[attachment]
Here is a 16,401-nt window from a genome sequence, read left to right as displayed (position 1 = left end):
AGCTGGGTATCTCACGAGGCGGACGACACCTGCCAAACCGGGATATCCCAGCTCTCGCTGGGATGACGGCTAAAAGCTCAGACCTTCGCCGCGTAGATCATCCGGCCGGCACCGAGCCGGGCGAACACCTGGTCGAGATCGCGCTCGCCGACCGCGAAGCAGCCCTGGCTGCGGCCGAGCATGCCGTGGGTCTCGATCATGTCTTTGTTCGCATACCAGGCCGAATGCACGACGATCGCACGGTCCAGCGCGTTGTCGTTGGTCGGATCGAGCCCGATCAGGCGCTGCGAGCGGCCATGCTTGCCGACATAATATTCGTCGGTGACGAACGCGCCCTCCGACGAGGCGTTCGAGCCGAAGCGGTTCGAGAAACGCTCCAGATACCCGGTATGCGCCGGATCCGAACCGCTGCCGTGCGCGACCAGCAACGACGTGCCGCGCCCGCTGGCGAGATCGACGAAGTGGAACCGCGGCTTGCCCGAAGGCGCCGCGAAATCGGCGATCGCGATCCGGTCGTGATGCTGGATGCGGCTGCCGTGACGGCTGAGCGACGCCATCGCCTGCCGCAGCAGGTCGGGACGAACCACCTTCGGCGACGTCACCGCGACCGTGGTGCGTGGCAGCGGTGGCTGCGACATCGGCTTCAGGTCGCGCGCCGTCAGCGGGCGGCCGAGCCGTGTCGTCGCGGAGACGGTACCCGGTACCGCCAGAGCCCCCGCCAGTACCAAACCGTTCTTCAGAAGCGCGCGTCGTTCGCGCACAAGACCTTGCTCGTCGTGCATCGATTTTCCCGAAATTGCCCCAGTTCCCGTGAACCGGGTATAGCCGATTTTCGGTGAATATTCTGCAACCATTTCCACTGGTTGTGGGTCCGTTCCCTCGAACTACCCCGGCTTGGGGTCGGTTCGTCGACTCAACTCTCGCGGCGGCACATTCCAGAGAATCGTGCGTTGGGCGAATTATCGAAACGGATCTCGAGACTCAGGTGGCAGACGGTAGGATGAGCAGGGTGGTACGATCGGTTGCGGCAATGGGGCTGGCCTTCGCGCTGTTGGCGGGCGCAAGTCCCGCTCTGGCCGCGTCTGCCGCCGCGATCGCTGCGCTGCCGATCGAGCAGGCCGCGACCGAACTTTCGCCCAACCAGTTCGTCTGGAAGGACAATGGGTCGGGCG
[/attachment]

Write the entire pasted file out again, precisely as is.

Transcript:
Here is a 16,401-nt window from a genome sequence, read left to right as displayed (position 1 = left end):
AGCTGGGTATCTCACGAGGCGGACGACACCTGCCAAACCGGGATATCCCAGCTCTCGCTGGGATGACGGCTAAAAGCTCAGACCTTCGCCGCGTAGATCATCCGGCCGGCACCGAGCCGGGCGAACACCTGGTCGAGATCGCGCTCGCCGACCGCGAAGCAGCCCTGGCTGCGGCCGAGCATGCCGTGGGTCTCGATCATGTCTTTGTTCGCATACCAGGCCGAATGCACGACGATCGCACGGTCCAGCGCGTTGTCGTTGGTCGGATCGAGCCCGATCAGGCGCTGCGAGCGGCCATGCTTGCCGACATAATATTCGTCGGTGACGAACGCGCCCTCCGACGAGGCGTTCGAGCCGAAGCGGTTCGAGAAACGCTCCAGATACCCGGTATGCGCCGGATCCGAACCGCTGCCGTGCGCGACCAGCAACGACGTGCCGCGCCCGCTGGCGAGATCGACGAAGTGGAACCGCGGCTTGCCCGAAGGCGCCGCGAAATCGGCGATCGCGATCCGGTCGTGATGCTGGATGCGGCTGCCGTGACGGCTGAGCGACGCCATCGCCTGCCGCAGCAGGTCGGGACGAACCACCTTCGGCGACGTCACCGCGACCGTGGTGCGTGGCAGCGGTGGCTGCGACATCGGCTTCAGGTCGCGCGCCGTCAGCGGGCGGCCGAGCCGTGTCGTCGCGGAGACGGTACCCGGTACCGCCAGAGCCCCCGCCAGTACCAAACCGTTCTTCAGAAGCGCGCGTCGTTCGCGCACAAGACCTTGCTCGTCGTGCATCGATTTTCCCGAAATTGCCCCAGTTCCCGTGAACCGGGTATAGCCGATTTTCGGTGAATATTCTGCAACCATTTCCACTGGTTGTGGGTCCGTTCCCTCGAACTACCCCGGCTTGGGGTCGGTTCGTCGACTCAACTCTCGCGGCGGCACATTCCAGAGAATCGTGCGTTGGGCGAATTATCGAAACGGATCTCGAGACTCAGGTGGCAGACGGTAGGATGAGCAGGGTGGTACGATCGGTTGCGGCAATGGGGCTGGCCTTCGCGCTGTTGGCGGGCGCAAGTCCCGCTCTGGCCGCGTCTGCCGCCGCGATCGCTGCGCTGCCGATCGAGCAGGCCGCGACCGAACTTTCGCCCAACCAGTTCGTCTGGAAGGACAATGGGTCGGGCG